Often, short animated segments are shown in between and at the end of episodes. "What's Your Favorite Word?", ostensibly hosted by Todd "Scoops" Ming, is a series of vox populi interviews asking random children what their favorite words are and why. A short game show segment called "May I Have a Word?" (stylized as MAYIHAVEAWORD in the text bubble on Beau Handsome's wall) airs following each eleven-minute segment. This segment features the game show host, Beau Handsome, asking three contestants the definition of a particular word. The segment was created by Kelly Miyahara, Barry Sonnenfeld, and Ryan Raddatz.
Yet another segment features the interstitials announcer (Rodger Parsons) asking Captain Huggy Face for a visual demonstration of a certain word (such as "strenuous" or "flummoxed"). When Captain Huggy Face correctly demonstrates the meaning of the word, a definition is given, followed by a victory dance by the chimpanzee sidekick.
During the four-part episode, "The Rise of Miss Power", a four-segment "Pretty Princess Power Hour" sketch is shown between acts, filling in for the average two-segment "May I Have a Word?" sketch, presumably to fill the double-length (52 minutes) time slot.
The companion site to WordGirl lives on PBS Kids, and was built by interactive firm Big Bad Tomato. It contains vocabulary-building games, a section where children can submit their favorite word, a video page with clips from the show (only available in the US due to legal reasons), a "Heroes and Villains" section with character biographies and activities, and a PBS Parents section with episode guides, lessons, a site map, and more activities to play at home. As of April 2022, the website is still active.
|Dannah Phirman||Becky Botsford / WordGirl, Claire McCallister, Chuck the Evil Sandwich Making Guy's Mother, Edith Von Hoosinghaus, Pretty Princess (season 1-8), Female Police Officers|
|Chris Parnell||The Narrator, Unnamed Dr. Two-Brains Henchman, Exposition Guy, Sergeant Henderson, Museum Guard|
|Tom Kenny||Steven Boxleitner / Dr. Two-Brains, TJ Botsford, Warden Chalmers, Brent the Handsome Successful Everyone-Love-Him Sandwich Making Guy, Steve McClean, Razzmatazzm, Beau Handsome (in "Tell Her What She's Won")|
|Cree Summer||Grandolyn May / Granny May|
|Patton Oswalt||Tobey McCalister III, Robots|
|Fred Stoller||Chuck the Evil Sandwich Making Guy|
|Jack D. Ferraiolo||The Butcher, The General|
|Pamela Adlon||Eileen / The Birthday Girl|
|Maria Bamford||Violet, Sally Botsford, Leslie, Johnson (season 1-8), Mrs. Best, Energy Monster (in "Dinner or Consequences"), Pretty Princess (season 9)|
|Candi Milo||Becky Botsford / WordGirl (Website Version) (replacing Dannah Phirman), Ms. Champlain (Season 9)|
|Ryan Raddatz||Tim Botsford, Scoops, Oscar, Handy Man Todd, Scott Wild, Gold Store Clerk (in "Chuck!")|
|James Adomian||Captain Huggy Face / Bob, Timmy Tim-Bo, Harry Kempel, Chip Von Dumor, Hal Hardbargain, The Candlestick Maker, David Driscoll, Raul Demiglasse, Hunter Throbheart|
|Grey DeLisle||Beatrice Bixby / Lady Redundant Woman (2nd Time), Ms. Question, Mrs. Ripley, Johnson (season 9)|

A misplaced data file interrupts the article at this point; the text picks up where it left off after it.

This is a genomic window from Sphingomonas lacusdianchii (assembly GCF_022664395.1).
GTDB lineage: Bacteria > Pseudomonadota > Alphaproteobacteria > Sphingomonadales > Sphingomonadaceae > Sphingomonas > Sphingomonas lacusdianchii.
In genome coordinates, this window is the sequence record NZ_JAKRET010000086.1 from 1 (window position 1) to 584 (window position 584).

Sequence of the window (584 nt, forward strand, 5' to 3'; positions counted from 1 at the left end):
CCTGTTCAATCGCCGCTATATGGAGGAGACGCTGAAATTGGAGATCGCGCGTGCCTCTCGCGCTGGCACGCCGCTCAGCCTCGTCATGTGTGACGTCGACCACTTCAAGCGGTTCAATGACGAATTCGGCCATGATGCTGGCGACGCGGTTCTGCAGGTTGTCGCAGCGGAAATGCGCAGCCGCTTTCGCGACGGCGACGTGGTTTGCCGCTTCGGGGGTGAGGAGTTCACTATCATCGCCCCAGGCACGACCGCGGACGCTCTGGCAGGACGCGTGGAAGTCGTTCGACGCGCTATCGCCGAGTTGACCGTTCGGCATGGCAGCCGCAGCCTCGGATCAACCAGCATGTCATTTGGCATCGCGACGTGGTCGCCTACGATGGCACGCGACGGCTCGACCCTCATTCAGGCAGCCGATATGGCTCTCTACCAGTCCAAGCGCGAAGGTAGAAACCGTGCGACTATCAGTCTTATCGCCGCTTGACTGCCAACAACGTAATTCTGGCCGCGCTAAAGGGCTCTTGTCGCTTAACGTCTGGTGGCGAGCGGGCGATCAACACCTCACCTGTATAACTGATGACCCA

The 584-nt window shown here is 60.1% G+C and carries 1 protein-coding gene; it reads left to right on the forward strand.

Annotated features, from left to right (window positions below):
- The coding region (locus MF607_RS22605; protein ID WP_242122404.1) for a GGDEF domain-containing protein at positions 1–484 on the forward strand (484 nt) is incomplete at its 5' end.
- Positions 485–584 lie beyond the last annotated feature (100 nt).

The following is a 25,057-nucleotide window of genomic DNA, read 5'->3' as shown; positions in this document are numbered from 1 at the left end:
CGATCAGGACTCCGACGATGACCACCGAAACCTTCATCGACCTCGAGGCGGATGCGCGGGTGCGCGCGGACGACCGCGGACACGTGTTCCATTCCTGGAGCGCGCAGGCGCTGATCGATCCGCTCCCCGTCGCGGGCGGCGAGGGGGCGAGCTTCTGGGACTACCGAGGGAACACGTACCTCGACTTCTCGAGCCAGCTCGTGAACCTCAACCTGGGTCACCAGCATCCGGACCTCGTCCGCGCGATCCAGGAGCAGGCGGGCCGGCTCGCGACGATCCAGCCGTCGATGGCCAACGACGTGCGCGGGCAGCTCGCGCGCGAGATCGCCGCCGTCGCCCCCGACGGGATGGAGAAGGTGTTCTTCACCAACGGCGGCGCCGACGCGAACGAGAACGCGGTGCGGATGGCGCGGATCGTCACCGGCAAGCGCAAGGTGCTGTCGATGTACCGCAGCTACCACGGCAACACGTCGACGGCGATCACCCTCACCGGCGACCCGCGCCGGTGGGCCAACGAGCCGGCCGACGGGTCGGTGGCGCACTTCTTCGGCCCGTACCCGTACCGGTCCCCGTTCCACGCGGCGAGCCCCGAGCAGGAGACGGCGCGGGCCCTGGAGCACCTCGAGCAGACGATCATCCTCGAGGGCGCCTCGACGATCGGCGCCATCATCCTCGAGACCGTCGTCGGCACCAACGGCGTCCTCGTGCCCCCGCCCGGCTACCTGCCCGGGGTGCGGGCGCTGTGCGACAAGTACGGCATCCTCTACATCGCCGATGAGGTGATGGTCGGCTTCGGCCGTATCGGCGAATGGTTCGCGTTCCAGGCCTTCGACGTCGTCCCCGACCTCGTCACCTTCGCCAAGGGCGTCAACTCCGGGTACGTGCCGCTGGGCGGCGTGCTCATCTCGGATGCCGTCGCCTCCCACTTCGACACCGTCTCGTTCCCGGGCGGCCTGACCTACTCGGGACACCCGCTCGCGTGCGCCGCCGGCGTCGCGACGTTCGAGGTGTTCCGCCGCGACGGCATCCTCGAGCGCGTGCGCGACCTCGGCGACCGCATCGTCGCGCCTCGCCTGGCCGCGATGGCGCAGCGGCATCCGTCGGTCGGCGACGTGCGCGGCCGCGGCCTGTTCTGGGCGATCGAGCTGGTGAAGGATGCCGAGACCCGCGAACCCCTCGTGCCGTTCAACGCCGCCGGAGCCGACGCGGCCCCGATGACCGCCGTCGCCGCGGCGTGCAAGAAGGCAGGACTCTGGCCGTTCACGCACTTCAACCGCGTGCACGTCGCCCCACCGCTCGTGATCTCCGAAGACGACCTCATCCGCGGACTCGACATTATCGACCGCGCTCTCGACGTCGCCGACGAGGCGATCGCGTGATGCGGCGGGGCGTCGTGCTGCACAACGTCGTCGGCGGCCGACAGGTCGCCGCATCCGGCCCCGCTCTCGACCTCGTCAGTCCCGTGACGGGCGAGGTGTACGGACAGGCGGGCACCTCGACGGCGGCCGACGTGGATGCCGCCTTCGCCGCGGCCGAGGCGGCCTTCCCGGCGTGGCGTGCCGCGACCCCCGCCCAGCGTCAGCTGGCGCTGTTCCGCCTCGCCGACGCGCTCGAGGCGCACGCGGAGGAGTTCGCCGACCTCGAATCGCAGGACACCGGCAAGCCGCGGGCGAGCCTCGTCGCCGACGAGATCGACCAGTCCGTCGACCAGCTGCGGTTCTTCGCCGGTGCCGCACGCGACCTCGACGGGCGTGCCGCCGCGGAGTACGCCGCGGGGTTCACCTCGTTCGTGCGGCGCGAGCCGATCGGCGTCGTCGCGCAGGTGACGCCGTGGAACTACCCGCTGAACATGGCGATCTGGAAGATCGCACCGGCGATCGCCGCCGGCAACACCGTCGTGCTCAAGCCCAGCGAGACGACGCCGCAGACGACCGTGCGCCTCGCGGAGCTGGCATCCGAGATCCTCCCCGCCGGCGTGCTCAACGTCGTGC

|Daran Norris||Seymour Orlando Smooth, Nocan the Contrarian|
|Kristen Schaal||Victoria Best|
|Jeffrey Tambor||Shelly Smalls / Mr. Big, Mr. Birg|
|John C. McGinley||Whammer|
|H. Jon Benjamin||Reginald the Jewelry Store Clerk, InvisiBill, Museum Curator|
|Mike O'Connell||Bill the Grocery Store Manager, Big Left Hand Guy, El Mysterioso, Ed the Used Car Salesman (season 1)|
|Larry Murphy||Amazing Rope Guy, Mr. Best, Stu Brisket, Dave, Anthony, Officer Jim, Zookeeper, Principal (in "A Few Words from Wordgirl"), Ed the Used Car Salesman (season 2-8)|
|Stephen Root||Professor Robert Tubing|
|Ron Lynch||Mayor of Fair City|
|Amy Sedaris||Miss Davis, Rhyme|
|John Henson||Captain Tangent|
|Ed Asner||Kid Potato|
|Ned Bellamy||The Coach|
|Jack McBrayer||Kid Math|
|Amanda Plummer||Beatrice Bixby / Lady Redundant Woman (1st Time)|
|Jim Gaffigan||Mr. Dudley|
|Brian Posehn||Glen Furlblam / Dr. Three-Brains|
|"Weird Al" Yankovic||Learnerer|
A series of WordGirl comics were also released by Boom! Studios new KaBOOM! line. The names of the volumes and the stories within them are:
Main article: List of WordGirl episodes
|First aired||Last aired|
|Shorts||30||November 10, 2006||October 10, 2007|
|1||26 each||September 3, 2007||January 2, 2009|
|2||November 4, 2008||July 20, 2010|
|3||13 each||September 7, 2010||July 8, 2011|
|4||September 5, 2011||June 11, 2012|
|5||September 10, 2012||June 14, 2013|
|6||August 5, 2013||June 6, 2014|
|7||August 4, 2014||February 20, 2015|
|8||June 10, 2015||August 7, 2015|
The show has received seven Daytime Emmy nominations, winning four for "Outstanding Writing in Animation" in 2008, 2012–2013 and Outstanding Writing in an Animated Program in 2015.
The series was positively received. Emily Ashby of Common Sense Media described the series as having a "brainy heroine [who] uses vocab to outwit bad guys." She also called it an "entertaining animated series" with some cartoon violence and said that it is an "excellent...choice for young grade-schoolers."
In 2022, Collider attested that the "non-white, little girl superhero" protagonist of WordGirl began a superhero trend. The article attests that the generation who grew up watching WordGirl later demanded new and diverse Marvel heroes, such as Captain Marvel.